Chug, chug, hiss, hiss. John Lee Beatty's gleaming deco set slides back and forth across the stage of the American Airlines Theater, niftily suggesting a train in motion. But the new Broadway revival of "Twentieth Century," Ben Hecht and Charles MacArthur's 1932 comedy about showbiz shenanigans on the rails, never works up a head of steam.
Chug, chug, hiss, hiss. John Lee Beatty’s gleaming deco set slides back and forth across the stage of the American Airlines Theater, niftily suggesting a train in motion. But the new Broadway revival of “Twentieth Century,” Ben Hecht and Charles MacArthur’s 1932 comedy about showbiz shenanigans on the rails, never works up a head of steam. The marquee stars, a miscast Alec Baldwin and a manic Anne Heche, are sorely mismatched, and Walter Bobbie’s staging of Ken Ludwig’s new adaptation is alternately limp and labored. All aboard for boredom.
The hit Broadway comedies from the 1930s, with their flamboyant characters and snappy dialogue, are tempting targets for resurrection. But comedy can lose its luster quickly, as styles evolve and tastes are refined — or, for that matter, coarsened. Much of the raillery in “Twentieth Century” now raises little more than an indulgent smile. Last season’s reprise of George S. Kaufman and Edna Ferber’s “Dinner at Eight” wasn’t much more successful at reanimating characters and situations that have grown a little hackneyed with overexposure. And with the first-rate movie versions of most of these plays readily available on video or DVD, only truly outstanding or inventive reinterpretations of this frothy fare can truly make a case for their enduring appeal onstage.
The Roundabout’s production is a reinvention of sorts: In the interest of economizing, Ludwig has trimmed and reshaped the play to fit a cast of about a dozen — still hefty, of course, by today’s Broadway standard, but about half the number in the original. Can it be that a lot of good material got left on the platform in Chicago? Certainly the primary remaining subplots — one about a religious fanatic plastering the train with stickers exhorting patrons to repent, the other concerning a philandering doctor with secret playwriting ambitions — aren’t exactly solid-gold comedy nuggets.
But part of the appeal of the frantic comedies of the period was their anything-and-everything-for-a-laugh capaciousness: Keep the jokes and gags coming fast and furious, and if one doesn’t land, the next just might. Ludwig’s downsized version feels underpopulated; small-fry comic characters are asked to pick up too much slack. As a result, Bobbie’s cast — which includes seasoned comic performers like Julie Halston as Ida Webb, exasperated manager of Baldwin’s imperious producer Oscar Jaffe, and “Frasier’s” Dan Butler, as Jaffe’s tippling Irish press agent — strains to keep the antic plot in motion and the comic atmosphere on the boil. (For the record, Halston’s character was male in the original.) Only Stephen DeRosa, doubling as a goofy German actor and Jaffe’s rival Max Jacobs, is able to make the most of his comic opportunities without letting the effort show.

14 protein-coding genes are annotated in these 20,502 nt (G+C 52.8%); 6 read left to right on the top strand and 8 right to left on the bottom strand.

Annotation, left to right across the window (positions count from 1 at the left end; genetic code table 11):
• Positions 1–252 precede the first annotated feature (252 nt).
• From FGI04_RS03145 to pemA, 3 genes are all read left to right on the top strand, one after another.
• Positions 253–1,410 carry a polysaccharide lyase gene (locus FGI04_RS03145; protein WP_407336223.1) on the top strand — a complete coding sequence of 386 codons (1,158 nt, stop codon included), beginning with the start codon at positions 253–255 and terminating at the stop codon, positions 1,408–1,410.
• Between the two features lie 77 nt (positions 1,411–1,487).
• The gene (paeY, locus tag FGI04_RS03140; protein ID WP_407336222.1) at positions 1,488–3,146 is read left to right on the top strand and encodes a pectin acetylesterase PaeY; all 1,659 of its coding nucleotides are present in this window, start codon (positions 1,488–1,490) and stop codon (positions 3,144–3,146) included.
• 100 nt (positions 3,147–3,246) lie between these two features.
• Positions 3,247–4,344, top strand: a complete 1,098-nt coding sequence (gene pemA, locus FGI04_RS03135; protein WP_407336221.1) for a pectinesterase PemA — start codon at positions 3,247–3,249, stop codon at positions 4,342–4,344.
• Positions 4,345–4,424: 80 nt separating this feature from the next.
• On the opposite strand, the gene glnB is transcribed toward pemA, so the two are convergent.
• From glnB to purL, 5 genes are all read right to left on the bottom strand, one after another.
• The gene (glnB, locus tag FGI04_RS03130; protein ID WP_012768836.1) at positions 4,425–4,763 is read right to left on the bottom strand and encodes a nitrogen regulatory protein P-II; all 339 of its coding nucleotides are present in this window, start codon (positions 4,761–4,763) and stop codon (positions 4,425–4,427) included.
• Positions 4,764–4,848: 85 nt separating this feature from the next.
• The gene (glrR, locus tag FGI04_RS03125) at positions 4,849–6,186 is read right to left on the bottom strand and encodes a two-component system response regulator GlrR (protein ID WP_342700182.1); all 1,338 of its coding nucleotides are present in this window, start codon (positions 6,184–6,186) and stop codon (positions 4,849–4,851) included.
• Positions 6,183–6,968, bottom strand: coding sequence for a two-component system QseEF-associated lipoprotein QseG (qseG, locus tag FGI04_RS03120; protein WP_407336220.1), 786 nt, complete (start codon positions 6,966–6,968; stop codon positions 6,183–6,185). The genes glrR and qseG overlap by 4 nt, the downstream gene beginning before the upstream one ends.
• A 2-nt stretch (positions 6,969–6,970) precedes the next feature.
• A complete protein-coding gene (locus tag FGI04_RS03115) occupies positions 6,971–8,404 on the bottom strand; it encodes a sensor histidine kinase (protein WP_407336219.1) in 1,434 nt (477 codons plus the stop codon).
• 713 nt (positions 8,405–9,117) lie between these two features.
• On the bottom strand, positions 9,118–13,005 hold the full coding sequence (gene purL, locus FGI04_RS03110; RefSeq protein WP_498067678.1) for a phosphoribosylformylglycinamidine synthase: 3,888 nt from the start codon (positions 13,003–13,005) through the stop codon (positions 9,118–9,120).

This might not be such a liability if the play’s central plot, about the desperate but proud Jaffe’s attempts to woo back to the stage his erstwhile lover, movie star Lily Garland (Heche), were enacted with sufficient style and panache. But Baldwin and Heche often seem to be annotating their characters rather than inhabiting them.
Baldwin, looking portly, is an awkward fit for the role of the pompous, flamboyant Jaffe, played in the Howard Hawks movie by John Barrymore (offering up a peerless morsel of self-parody). Baldwin is an earthy actor with a natural contemporary style, and his hoity-toity faux-British accent sounds more off-key than it should; rather than a self-invented theatrical grandee smoothly papering over his plebeian roots, he suggests Kelsey Grammer’s Frasier Crane, or a “Saturday Night Live” parody of a “Masterpiece Theater” host.
Heche proves to be a deft and adventurous comedienne, flailing her little limbs about with hilarious abandon as the histrionic Lily laments her endless persecution at the hands of former and current lovers. (Ryan Shively takes the bland role of chiseled current paramour and agent.) She looks grand in William Ivey Long’s swanky period duds and brings a daffy, reckless edge to Lily’s self-infatuated musings. But the performance is more a series of effects than a coherent whole, and Heche’s odd nasal purr is one of the chancier gambits: Too often she sounds like a chipmunk attempting a Katharine Hepburn impersonation.
Chemistry is key here: Our engagement in the comic frenzy surrounding Jaffe’s attempt to find a suitably enticing vehicle for Lily depends on an interest in seeing them reunited. Here that desire is never really ignited — Baldwin and Heche strike few sparks together. Granted, that’s not an easy task when most of their dialogue involves the exchange of vituperation, but there’s no submerged romantic charge underneath the warring words, as there certainly was in the movie, thanks to Carole Lombard’s sweet, luminous vulnerability. Neither Baldwin nor Heche is able to convince us there’s a heart beneath the layers of ham.